But he had experienced a great eullsfao.
tlon to find the ring still upon her
finger, and then something In her man
ner assured him that she was not at
least wholly indifferent to his bumble
But now all was over, though she
might have expressed her preference for
Leeds in a more delicate and considerate
manner. Tom felt Insulted, and in spite
of MIbb Winthrop's persistence in teach
ing him, declared that he was totally
Incapable In the art of making letters,
strolled away into the gallery, where he
assisted for a while in wreathing tbe
railings with garlands of holly.
Elsie colored with vexation. 8he had
noted his glance when it fell upon the
ring, and the half-contemptuous, half
surprised expression of his face as he
turned away, after fixing one keen, re
proachful look upon her.
" Mr. Leeds, pray give me back my
ring," she said. "I am coutlnually
startled by thinking I have lost it, when
I missed it from my fluger."
" But you will lose it, it 1b very loose,
you know ; and you dropped It luto my
hand when you were tying one of the
wreaths. I think that was very signif
icant," with a glance which he meant
to be killing into her flushed face. , " It
seems to be very precious to you really.
A gift from some one V"
" It is precious Mr. Leeds. The fact
that it slipped off my fluger into your
hand is significant of my own careless
ness. I usually wear a little guard to
keep it on, but In my haste to-night, I
forgot it. Laura came for me before I
was ready to go out. I went out of town
with mamma thls afternoon, and had
only just returned."
And after more soft speeches on the
part of Mr. Leeds, and almost angry
perseverance from Elsie, she finally suc
ceeded in obtaining the pretty trinket
which had caused such a misunderstand
ing. But it was too late to display it to
Tom in its accustomed place. He had
already left the church.
"Never mind he will come to see me
to-morrow," she said to herself, with an
effort at re assurance. " And then he
really could not have any idea that I
fancied Herman Leeds."
" Mr. Hay ward used to be very oblig
ing and genial before he went abroad,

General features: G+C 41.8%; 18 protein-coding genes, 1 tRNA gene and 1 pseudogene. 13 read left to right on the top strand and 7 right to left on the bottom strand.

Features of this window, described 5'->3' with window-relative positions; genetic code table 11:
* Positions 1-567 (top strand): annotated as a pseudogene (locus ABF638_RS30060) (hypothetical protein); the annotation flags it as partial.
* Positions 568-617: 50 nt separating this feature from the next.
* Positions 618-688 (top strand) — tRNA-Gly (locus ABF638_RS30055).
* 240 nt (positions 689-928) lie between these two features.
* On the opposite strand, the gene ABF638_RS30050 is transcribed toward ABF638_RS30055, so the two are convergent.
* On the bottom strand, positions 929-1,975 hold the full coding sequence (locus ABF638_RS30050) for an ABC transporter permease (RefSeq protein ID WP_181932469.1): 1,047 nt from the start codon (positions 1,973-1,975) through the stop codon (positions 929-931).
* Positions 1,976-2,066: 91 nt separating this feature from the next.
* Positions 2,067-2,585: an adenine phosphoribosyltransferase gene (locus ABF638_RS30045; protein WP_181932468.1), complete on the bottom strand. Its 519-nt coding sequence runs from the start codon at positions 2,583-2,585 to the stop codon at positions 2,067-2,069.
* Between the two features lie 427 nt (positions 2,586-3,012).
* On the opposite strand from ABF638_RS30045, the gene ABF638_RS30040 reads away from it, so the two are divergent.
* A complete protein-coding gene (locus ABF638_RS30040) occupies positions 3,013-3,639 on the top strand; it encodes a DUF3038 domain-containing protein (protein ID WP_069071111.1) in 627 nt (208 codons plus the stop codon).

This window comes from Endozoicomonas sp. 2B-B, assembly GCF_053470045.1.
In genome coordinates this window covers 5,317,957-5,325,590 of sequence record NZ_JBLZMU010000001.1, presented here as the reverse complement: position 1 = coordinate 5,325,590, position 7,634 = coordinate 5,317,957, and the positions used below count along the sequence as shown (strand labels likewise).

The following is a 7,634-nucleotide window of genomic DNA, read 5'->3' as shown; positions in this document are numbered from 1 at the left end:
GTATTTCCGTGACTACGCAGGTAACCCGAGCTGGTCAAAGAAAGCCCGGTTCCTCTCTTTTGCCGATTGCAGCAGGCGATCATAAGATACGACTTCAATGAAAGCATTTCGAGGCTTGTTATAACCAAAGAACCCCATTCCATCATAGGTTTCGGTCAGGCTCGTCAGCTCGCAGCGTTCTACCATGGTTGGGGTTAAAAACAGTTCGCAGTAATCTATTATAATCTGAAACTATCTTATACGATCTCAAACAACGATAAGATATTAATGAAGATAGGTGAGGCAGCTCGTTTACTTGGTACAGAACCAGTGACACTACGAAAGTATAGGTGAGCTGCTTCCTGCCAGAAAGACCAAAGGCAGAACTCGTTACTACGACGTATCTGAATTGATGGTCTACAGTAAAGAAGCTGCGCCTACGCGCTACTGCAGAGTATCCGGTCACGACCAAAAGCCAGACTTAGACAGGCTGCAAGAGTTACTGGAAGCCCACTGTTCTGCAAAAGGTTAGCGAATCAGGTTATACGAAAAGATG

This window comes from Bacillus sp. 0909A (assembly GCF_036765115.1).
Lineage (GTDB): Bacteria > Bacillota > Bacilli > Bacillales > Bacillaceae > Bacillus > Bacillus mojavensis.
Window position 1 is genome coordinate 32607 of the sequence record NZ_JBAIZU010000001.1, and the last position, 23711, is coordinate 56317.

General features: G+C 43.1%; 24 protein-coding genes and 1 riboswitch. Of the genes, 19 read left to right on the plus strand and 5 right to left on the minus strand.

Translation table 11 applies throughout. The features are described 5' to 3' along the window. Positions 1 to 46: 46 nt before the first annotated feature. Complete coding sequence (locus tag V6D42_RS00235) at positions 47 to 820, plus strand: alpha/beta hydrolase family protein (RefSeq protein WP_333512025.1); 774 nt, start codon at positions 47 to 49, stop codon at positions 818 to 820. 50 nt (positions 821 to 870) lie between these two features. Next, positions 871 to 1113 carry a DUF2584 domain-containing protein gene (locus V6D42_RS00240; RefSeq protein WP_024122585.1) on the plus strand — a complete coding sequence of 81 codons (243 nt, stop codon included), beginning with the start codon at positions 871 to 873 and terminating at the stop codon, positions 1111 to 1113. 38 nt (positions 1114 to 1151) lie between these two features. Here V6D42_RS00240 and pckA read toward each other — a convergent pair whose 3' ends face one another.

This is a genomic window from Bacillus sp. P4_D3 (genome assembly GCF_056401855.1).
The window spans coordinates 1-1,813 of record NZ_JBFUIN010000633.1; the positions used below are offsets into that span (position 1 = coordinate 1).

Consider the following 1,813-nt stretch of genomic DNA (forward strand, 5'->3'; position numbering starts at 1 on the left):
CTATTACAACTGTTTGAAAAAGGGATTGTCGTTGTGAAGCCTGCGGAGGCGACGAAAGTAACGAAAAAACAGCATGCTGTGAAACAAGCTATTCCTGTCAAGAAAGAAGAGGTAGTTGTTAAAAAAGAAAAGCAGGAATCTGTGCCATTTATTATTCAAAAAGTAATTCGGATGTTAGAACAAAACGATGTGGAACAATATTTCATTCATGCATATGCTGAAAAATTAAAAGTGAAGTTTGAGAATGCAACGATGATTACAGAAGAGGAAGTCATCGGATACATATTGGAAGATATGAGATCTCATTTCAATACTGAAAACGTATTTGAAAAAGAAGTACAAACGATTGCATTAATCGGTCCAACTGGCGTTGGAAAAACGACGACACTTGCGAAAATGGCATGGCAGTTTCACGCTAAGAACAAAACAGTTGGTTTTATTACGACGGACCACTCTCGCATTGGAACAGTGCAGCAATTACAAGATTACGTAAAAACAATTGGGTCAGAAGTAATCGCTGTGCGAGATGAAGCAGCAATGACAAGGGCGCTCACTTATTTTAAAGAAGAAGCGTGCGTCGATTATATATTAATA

but now be seems quite like a bear,"
said Laura Wlnthrop, struggling with
a perverse spray of holly. " It was pro
voking in him to go away when we
need help so much, extremely ungallaut
Elsie said nothlnar. but worked awav
with a will, and before very long she
bad forgotten her vexation, and was
Joining in a hearty frolic with the other
young people, who bad grown hilarious
as cue evening wore on. Tney fell to
pelting each other with flowers and
evergreen sprays. They wound long,
prickly garlands around each other.
They bid behind dusky pillars. They
tried all sorts of odd effects with their
graceful decorations, and all the echoes
in the vast building repeated their
merry burst of laughter, until the nolite
organist was obliged to speak In behalf
of the choir, whose music they com-
pletely overpowered with their wild
But when Elsie was about to draw oh
her glove in preparation to ko bome.she
'ound that her ring was gone.
" O my ring I my ring I" she cried.
" I would not have lost It for the world."
" But if you lost it here in the church
we shall surely find it," said every one
And every one Joined In the searoh,
but It was not to be found.
" Perhaps it dropped while you were
at work, and lodged in the foliage or one
of the wreaths," suggested one.
And the sexton promised to examine
all the decorations carefully wheu they
should be taken down, 'and to search the
church faithfully by daylight the next
. But tbe search by daylight was of no
avail, neither was the ring found when
the decorations were tuk sn down some
weeks afterward.
i Elsie waited at horn all th next ky,
expecting to see Tom Hayward, Sut he
did not make bis appearance. She look-
for him In church on Christmas morn
ing, but he was not there. She looked
for him every day for a week, but be